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Is Rice Milk Keto-Friendly?

Rice Milk on a kitchen counter

Is Rice Milk Keto-Friendly? The simple answer is no, primarily due to its high carbohydrate content.

However, unpacking this question gets us into the nitty-gritty of ketogenic diets, carbohydrate counts, and finding viable alternatives for high-carb foods and drinks like Rice Milk.

In this article, we delve into the carbohydrate content of Rice Milk and discuss why it's not typically included in a ketogenic diet.

We'll also explore its nutritional profile and suggest some keto-friendly alternatives you can use instead.

Whether you're a seasoned keto dieter or just starting your low-carb journey, understanding how different foods fit into your diet plan can make a world of difference.

Let's begin the breakdown!


  • Rice Milk is not keto-friendly due to its high carbohydrate content of 8.87g per 100g serving.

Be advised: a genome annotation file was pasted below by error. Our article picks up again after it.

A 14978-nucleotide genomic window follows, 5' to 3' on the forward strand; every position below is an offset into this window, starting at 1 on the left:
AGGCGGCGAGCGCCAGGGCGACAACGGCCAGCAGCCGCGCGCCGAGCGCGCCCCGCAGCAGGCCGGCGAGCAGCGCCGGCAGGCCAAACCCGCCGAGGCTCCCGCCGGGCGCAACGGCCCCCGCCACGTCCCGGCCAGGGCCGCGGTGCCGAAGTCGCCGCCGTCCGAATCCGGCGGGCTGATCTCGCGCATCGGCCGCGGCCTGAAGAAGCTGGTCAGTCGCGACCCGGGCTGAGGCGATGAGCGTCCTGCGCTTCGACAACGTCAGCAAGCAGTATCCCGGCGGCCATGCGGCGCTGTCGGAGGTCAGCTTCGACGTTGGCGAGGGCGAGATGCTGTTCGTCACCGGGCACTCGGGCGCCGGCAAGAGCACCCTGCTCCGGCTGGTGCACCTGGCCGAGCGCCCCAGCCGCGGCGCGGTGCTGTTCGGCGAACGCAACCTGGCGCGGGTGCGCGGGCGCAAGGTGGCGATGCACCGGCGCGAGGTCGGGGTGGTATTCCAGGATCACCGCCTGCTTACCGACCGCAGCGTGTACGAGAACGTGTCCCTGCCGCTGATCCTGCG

• Consuming Rice Milk can disrupt the state of ketosis, making it challenging for individuals on a ketogenic diet.
  • Despite the nutritional benefits like essential vitamins and minerals, the high carbohydrate content outweighs these benefits in the context of a ketogenic diet.

Is Rice Milk Keto-Friendly?

Rice Milk is not considered keto-friendly. This assertion is primarily based on its carbohydrate content which is an essential factor in determining whether a food item aligns with the principles of the ketogenic diet.

Can You Have Rice Milk On a Strict Keto Diet?

Given its high carbohydrate content, Rice Milk is not typically included in a strict ketogenic diet, which generally limits daily carbohydrate intake to less than 20g. Consuming 100g of Rice Milk alone would account for almost half of this allowance, making it challenging to maintain other essential nutrients within the diet without exceeding the carb limit.

Even for individuals following a more lenient low-carb diet, where daily net carb intake is increased to around 30-50g, integrating Rice Milk into their meal plan could still pose a challenge. The elevated carb content could rapidly consume a substantial portion of the daily allowance, potentially leading to dietary imbalances or disrupting the state of ketosis.